DeLand’s new Fire Station 81 focuses on firefighter health, safety and training

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DeLand Fire Chief Todd Allen outside the new Fire Station 81 on Thursday, January 13. The 16,000 square foot facility cost approximately $5.5 million and expanded functionality to help serve the community.

DELAND – Fire Station 81 at 343 W. Howry Ave. has a vintage look, but it’s anything but old.

The $5.5 million, 16,000 square foot facility was designed with the future in mind.

“We’re very excited about the amount of opportunity this station is going to give us compared to the current situation,” Fire Chief Todd Allen said Thursday morning during a media tour of the new station.

Final touches, such as cleaning and furniture placement, were underway Thursday morning as officials prepared to unveil the 2-story facility to the public at an open house on Saturday.

The original Fire Station 81, located one block east of the new one, was designed in the late 1960s as a volunteer station. It will eventually be demolished and turned into a public car park.

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Firefighter health and safety, including cancer prevention, was instrumental in the design of the new fire station, which is expected to serve the community for the next 50 to 100 years.

Cancer is the leading cause of death among firefighters, according to the federal Centers for Disease Control and Prevention.

Compared to the general public, firefighters have a 9% increase in cancer diagnoses and a 14% increase in cancer-related deaths, according to the National Institute for Occupational Safety and Health.

“We have an area where firefighters can decontaminate immediately, pick up clean gear, and be ready to respond to the next call,” Allen said.

A negative pressure ventilation system and diesel exhaust venting system will reduce firefighter exposure to diesel emissions and other carcinogenic contaminants.

The new station also includes a functional fire hydrant and integrated training accessories, such as the stairwell tower that allows, among other things, training at height.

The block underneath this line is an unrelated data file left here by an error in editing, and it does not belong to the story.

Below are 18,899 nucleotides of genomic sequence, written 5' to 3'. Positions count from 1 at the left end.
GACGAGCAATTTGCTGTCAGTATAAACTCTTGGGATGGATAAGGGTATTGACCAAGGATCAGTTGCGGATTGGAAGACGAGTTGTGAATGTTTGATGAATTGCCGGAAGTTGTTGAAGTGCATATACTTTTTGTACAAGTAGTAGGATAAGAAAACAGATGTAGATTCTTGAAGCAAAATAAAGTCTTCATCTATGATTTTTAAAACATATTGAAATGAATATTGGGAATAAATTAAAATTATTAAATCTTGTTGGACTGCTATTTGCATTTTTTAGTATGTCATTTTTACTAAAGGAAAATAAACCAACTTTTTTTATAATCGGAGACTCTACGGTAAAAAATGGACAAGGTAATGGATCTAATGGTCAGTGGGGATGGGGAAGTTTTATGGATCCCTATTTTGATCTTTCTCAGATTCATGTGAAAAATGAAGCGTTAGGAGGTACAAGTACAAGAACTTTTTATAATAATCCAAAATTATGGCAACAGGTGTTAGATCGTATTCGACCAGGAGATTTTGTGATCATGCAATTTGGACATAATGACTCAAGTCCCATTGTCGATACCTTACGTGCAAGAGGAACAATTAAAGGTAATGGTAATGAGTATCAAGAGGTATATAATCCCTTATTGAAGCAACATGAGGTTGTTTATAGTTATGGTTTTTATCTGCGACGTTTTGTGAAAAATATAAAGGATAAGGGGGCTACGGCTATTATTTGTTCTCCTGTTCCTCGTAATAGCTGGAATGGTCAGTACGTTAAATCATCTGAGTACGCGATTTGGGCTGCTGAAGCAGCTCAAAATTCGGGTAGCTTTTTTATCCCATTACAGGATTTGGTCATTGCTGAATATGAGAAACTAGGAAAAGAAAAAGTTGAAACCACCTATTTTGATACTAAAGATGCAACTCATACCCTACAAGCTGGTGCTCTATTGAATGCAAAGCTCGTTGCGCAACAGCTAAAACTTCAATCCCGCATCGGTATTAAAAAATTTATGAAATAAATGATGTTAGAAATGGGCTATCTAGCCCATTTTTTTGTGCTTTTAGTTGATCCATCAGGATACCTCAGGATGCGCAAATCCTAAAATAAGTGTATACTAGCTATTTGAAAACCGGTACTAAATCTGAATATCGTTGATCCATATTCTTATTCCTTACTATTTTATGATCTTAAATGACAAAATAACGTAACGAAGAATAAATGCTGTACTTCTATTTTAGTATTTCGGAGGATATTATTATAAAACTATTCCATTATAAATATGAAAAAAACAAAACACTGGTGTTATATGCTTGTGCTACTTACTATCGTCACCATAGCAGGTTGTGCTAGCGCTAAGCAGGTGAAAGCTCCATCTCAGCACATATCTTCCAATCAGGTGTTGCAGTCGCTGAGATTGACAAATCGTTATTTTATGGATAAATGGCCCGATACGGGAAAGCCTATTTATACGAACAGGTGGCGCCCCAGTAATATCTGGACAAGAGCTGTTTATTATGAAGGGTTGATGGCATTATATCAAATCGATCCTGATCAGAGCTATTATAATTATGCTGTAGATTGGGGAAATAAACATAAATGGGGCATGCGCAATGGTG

DeLand Fire Chief Todd Allen takes visitors to the new Fire Station 81, which features a working fire hydrant.

DeLand Fire Chief Todd Allen takes visitors to the new Fire Station 81, which features a working fire hydrant.

There is also a medical assessment room since fire stations have a number of walk-ins, says Allen.

The station is expected to have fully staffed advanced life support capabilities on all units by the end of the year.

The new station has more women working as firefighters with separate sleeping quarters and restrooms.

There is a living room and a connected kitchen with three separate refrigerators and pantry, one for each shift.

The dashboard for DeLand's new Fire Station 81 was built by fire department driver/engineer Justin Bass.

The dashboard for DeLand’s new Fire Station 81 was built by Justin Bass, a fire department driver/engineer.

There are meeting and community rooms, a fitness room, and the fire marshal and fire prevention officers will be able to relocate outside of City Hall.

“We always felt a bit of a disconnect,” Allen said. “Having them all under one roof in the same hallway with administration will be much better for our firefighters and the fire department.”

Eventually, a reserve garage will be built behind the station to store the city’s well-known antique truck, among other vehicles and materials.

Landscaping around the new facility includes a sapling from the 9/11 Survivor Tree, a Callery Pear.

The landscaping around DeLand's new Fire Station 81 includes this young Callery pear tree from the 9/11 survivor tree, which was salvaged from the rubble at Ground Zero and rehabilitated.

The landscaping around DeLand’s new Fire Station 81 includes this young Callery pear tree from the 9/11 survivor tree, which was salvaged from the rubble at Ground Zero and rehabilitated.

Also recently completed, a few blocks away is the new Police Evidence Building.

The new facility, which is hurricane-proof and meets all standards for secure evidence storage, has a “long-term storage area for evidence required to be retained by law for up to 100 years and of an updated lab for processing forensic evidence,” Ava Hanner, public safety spokeswoman, said in a news release.

The new building also has a garage area for the processing and storage of vehicles presented as evidence.

This article originally appeared on The Daytona Beach News-Journal: New DeLand 81 Fire Station Focuses on Firefighter Health and Safety

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